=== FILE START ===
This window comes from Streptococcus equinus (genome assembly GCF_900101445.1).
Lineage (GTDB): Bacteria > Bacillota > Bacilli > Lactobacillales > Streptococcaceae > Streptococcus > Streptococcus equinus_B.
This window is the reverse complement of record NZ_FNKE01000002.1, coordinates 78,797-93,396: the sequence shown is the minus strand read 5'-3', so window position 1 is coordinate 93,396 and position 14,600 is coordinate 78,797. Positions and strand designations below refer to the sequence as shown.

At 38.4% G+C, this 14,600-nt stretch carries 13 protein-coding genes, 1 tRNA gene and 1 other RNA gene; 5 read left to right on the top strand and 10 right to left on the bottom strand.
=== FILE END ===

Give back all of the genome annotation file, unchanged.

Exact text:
This window comes from Streptococcus equinus (genome assembly GCF_900101445.1).
Lineage (GTDB): Bacteria > Bacillota > Bacilli > Lactobacillales > Streptococcaceae > Streptococcus > Streptococcus equinus_B.
This window is the reverse complement of record NZ_FNKE01000002.1, coordinates 78,797-93,396: the sequence shown is the minus strand read 5'-3', so window position 1 is coordinate 93,396 and position 14,600 is coordinate 78,797. Positions and strand designations below refer to the sequence as shown.

At 38.4% G+C, this 14,600-nt stretch carries 13 protein-coding genes, 1 tRNA gene and 1 other RNA gene; 5 read left to right on the top strand and 10 right to left on the bottom strand.